MSF frequently publishes updates, press releases, and other forms of communication about its work in roughly 70 countries around the world. See the list below for the most recent updates or search by location, topic, or year.

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Renewed fighting in Bangui has resulted in an influx of new patients at the General Hospital.

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Sylvain Groulx describes the neglected humanitarian needs of hundreds of thousands of people affected by violence in Central African Republic. View external media.

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For Doctors Without Borders/Médecins Sans Frontières (MSF), the situation in Central African Republic (CAR) was unique: seeing a country descend into violence before its very eyes, being surround by killings and witnessing an entire community being targeted without being able to provide protection.

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"We spent much of the morning lying on the floor. We tried to work, but we had to lie down every two minutes." "At one time we wondered, must we leave? We realized if we left the situation might become even worse." "Of course it affects you. It's disturbing for the whole team." Doctors Without Borders/Médecins Sans Frontières (MSF) staff providing urgent medical care to people in Central African Republic (CAR) recount what they have seen and experienced, both professionally and personally.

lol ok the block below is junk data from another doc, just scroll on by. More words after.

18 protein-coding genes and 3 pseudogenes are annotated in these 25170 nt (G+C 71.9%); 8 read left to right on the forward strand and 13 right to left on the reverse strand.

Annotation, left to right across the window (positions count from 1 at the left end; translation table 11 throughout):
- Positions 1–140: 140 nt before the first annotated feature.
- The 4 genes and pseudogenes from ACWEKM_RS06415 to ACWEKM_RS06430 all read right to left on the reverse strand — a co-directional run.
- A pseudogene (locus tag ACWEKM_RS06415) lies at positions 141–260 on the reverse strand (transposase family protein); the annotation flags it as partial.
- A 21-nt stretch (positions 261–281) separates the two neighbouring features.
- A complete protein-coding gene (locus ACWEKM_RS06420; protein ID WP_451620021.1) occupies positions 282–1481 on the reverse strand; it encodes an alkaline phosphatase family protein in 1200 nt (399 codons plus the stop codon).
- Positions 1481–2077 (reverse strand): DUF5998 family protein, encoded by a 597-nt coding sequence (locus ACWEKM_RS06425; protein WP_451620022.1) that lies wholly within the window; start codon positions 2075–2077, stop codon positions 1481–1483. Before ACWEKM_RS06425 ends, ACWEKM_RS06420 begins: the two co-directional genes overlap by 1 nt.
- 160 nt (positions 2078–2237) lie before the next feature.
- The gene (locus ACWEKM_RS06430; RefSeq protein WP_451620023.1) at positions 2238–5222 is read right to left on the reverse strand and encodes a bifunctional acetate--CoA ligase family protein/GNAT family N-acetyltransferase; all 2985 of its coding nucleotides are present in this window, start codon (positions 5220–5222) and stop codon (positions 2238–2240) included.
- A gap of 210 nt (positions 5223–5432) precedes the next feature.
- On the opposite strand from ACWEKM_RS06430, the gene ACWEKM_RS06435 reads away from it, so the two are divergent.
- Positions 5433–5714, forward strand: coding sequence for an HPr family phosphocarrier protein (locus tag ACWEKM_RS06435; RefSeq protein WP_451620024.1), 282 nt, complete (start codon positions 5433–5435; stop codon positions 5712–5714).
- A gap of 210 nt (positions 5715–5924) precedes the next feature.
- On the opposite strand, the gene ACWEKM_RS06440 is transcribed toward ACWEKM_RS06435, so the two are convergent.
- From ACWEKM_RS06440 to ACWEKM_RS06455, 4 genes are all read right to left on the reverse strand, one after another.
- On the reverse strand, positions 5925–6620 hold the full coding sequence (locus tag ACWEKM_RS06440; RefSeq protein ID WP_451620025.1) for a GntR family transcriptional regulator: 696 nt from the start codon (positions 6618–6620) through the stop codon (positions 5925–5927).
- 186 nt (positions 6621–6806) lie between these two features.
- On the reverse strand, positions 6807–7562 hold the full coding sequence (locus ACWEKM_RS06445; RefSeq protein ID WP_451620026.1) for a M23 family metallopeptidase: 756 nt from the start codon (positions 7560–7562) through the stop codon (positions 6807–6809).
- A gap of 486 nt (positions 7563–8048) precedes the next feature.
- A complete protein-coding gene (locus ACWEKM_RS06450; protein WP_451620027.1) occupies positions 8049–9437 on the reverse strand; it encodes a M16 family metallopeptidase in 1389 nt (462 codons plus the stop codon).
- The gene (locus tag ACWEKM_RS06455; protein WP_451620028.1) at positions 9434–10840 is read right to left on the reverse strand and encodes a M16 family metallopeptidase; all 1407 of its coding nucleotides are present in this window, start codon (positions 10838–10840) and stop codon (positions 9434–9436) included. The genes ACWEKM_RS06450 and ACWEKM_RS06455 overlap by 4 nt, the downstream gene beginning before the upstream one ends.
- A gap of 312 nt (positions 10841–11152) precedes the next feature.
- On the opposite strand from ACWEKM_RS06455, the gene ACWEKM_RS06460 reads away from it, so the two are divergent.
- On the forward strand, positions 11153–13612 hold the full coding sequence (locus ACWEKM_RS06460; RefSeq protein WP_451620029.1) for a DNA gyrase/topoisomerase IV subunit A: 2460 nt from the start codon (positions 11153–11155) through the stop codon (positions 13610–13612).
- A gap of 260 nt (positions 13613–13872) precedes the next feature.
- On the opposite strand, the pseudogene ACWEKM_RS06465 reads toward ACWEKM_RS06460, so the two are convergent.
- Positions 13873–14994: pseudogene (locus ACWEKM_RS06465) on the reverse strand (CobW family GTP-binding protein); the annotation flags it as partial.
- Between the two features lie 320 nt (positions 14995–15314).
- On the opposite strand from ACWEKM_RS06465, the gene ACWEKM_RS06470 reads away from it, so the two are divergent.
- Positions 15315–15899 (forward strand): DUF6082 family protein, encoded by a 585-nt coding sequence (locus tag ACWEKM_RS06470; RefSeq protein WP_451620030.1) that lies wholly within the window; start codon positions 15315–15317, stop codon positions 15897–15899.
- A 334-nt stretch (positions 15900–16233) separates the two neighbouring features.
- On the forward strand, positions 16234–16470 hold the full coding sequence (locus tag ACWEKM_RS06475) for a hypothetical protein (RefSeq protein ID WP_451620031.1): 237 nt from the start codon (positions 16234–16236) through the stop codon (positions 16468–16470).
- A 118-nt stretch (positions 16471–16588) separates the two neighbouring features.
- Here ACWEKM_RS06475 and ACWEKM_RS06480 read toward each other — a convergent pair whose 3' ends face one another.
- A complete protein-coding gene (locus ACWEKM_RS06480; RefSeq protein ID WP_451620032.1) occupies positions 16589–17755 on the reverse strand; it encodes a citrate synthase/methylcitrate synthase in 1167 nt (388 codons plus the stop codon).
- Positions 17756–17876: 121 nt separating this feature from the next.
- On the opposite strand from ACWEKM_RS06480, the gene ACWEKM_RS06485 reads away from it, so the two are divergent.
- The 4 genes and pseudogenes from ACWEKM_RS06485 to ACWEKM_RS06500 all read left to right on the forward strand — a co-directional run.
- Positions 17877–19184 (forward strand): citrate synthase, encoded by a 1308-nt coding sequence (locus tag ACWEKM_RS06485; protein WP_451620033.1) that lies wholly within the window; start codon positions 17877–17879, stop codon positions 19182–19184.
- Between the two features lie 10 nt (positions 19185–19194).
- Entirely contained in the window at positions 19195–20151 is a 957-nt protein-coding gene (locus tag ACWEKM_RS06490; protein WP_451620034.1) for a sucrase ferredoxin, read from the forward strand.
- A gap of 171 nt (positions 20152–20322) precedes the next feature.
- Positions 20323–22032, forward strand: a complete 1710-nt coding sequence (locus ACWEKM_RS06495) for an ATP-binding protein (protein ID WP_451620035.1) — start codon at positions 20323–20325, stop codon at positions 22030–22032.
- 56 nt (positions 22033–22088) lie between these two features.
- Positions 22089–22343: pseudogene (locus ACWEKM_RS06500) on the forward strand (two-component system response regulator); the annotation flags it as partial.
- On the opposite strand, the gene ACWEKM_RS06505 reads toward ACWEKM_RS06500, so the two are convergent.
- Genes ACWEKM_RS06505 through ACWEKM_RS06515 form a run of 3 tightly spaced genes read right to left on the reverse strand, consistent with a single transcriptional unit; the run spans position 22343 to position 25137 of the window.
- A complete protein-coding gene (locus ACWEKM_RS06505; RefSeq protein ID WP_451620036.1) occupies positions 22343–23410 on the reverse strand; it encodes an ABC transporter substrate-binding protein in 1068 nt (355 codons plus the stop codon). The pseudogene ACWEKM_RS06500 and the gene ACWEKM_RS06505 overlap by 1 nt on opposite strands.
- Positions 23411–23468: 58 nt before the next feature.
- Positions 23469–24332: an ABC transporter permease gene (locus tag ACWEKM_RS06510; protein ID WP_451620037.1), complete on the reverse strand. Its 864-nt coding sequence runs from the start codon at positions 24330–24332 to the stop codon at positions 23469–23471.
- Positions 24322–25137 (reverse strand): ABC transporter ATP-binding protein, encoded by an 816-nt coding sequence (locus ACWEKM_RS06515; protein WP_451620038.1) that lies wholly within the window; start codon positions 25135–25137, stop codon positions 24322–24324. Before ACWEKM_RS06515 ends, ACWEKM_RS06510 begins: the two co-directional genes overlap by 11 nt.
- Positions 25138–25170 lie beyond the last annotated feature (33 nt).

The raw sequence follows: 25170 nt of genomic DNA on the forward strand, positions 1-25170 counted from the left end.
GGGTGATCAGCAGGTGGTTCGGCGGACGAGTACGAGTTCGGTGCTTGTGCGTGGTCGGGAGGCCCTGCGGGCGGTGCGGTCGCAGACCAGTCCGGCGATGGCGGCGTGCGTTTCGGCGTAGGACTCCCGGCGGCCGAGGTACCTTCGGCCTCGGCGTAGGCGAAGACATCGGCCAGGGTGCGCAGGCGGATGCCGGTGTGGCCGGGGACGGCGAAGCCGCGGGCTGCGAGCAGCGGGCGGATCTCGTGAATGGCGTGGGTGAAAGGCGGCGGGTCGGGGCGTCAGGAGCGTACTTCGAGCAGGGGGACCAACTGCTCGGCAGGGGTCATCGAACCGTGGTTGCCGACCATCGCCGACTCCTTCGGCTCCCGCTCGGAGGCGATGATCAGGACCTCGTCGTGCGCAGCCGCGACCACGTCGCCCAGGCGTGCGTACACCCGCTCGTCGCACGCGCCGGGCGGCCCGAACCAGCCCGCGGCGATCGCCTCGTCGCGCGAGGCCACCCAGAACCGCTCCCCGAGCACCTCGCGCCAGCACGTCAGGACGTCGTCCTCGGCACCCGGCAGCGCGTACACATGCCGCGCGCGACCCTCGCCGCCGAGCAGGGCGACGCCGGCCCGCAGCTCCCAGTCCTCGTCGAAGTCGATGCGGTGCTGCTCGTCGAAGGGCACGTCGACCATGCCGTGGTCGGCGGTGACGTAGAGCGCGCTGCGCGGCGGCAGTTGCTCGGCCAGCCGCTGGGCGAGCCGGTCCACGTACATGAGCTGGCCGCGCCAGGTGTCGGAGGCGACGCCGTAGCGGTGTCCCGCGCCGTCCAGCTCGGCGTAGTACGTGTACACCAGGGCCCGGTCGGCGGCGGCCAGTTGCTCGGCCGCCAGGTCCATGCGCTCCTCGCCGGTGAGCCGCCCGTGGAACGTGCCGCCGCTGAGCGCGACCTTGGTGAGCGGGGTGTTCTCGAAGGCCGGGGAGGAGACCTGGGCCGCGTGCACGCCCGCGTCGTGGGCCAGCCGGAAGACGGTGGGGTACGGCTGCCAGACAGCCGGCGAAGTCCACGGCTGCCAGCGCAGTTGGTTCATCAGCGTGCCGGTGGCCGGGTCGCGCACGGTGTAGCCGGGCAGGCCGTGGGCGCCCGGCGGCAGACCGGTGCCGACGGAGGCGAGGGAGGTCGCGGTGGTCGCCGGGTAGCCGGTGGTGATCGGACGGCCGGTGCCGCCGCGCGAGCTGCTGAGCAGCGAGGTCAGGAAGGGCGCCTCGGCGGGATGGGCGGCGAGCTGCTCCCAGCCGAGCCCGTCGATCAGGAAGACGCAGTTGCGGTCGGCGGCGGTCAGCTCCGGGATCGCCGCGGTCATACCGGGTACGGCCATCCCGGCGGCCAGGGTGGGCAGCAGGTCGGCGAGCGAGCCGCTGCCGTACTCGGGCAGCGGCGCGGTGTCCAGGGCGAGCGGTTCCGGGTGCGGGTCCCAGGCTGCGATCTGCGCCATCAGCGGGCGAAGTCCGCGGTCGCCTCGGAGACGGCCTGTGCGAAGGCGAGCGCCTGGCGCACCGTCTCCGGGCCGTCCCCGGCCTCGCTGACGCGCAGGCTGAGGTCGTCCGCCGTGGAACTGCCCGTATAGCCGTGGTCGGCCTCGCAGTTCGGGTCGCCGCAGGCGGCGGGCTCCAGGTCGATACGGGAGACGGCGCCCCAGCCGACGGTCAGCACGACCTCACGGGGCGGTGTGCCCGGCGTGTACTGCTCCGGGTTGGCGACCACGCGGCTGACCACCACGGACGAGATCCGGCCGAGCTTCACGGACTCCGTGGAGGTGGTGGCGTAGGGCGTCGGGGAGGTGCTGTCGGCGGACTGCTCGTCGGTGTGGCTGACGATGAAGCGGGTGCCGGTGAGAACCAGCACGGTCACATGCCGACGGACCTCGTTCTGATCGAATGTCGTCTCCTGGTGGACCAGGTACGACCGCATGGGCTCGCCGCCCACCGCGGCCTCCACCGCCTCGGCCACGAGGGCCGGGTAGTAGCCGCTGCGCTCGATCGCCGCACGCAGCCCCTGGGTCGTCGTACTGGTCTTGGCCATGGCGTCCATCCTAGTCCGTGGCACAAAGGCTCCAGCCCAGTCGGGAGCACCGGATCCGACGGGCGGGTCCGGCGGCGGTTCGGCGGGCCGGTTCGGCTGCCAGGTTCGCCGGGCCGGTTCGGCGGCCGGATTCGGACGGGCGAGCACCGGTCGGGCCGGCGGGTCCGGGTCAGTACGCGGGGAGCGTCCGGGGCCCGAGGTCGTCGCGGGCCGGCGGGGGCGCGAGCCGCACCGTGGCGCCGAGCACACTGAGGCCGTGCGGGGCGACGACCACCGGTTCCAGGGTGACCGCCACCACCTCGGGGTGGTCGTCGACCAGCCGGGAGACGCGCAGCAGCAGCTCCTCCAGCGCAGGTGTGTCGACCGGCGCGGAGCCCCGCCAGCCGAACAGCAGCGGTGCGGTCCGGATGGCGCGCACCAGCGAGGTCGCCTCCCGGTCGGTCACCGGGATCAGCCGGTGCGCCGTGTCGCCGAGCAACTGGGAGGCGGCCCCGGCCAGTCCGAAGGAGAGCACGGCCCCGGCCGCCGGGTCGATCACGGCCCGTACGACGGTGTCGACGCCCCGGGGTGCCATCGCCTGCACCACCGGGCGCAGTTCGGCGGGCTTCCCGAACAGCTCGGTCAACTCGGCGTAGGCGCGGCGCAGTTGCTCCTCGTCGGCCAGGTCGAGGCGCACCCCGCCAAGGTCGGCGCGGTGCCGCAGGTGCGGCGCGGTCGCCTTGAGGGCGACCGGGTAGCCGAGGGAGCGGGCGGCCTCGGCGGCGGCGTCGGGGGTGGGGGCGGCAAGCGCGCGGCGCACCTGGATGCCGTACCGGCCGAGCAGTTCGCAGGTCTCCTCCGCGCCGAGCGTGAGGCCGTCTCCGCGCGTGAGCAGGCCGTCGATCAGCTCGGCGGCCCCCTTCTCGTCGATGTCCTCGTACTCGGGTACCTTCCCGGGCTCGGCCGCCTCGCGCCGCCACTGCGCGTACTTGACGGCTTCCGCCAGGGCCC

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More than 90 percent of the western Central African Republic’s Muslim inhabitants have fled violence in the past few months. Armed international forces are protecting the last Muslims in a few enclaves under very precarious conditions.

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There are still 50,000 refugees living in M'Poko camp at Bangui airport in Central African Republic. The authorities want them to go home but this is not an option for those who sought refuge at Bangui airport five months ago.

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In Carnot, around 900 displaced Muslim people are staying at a Catholic Church in crowded and unsanitary conditions.

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Scores of civilians have been killed, displaced, and cut off from medical care by organized violence in the Ouaka region of the Central African Republic.

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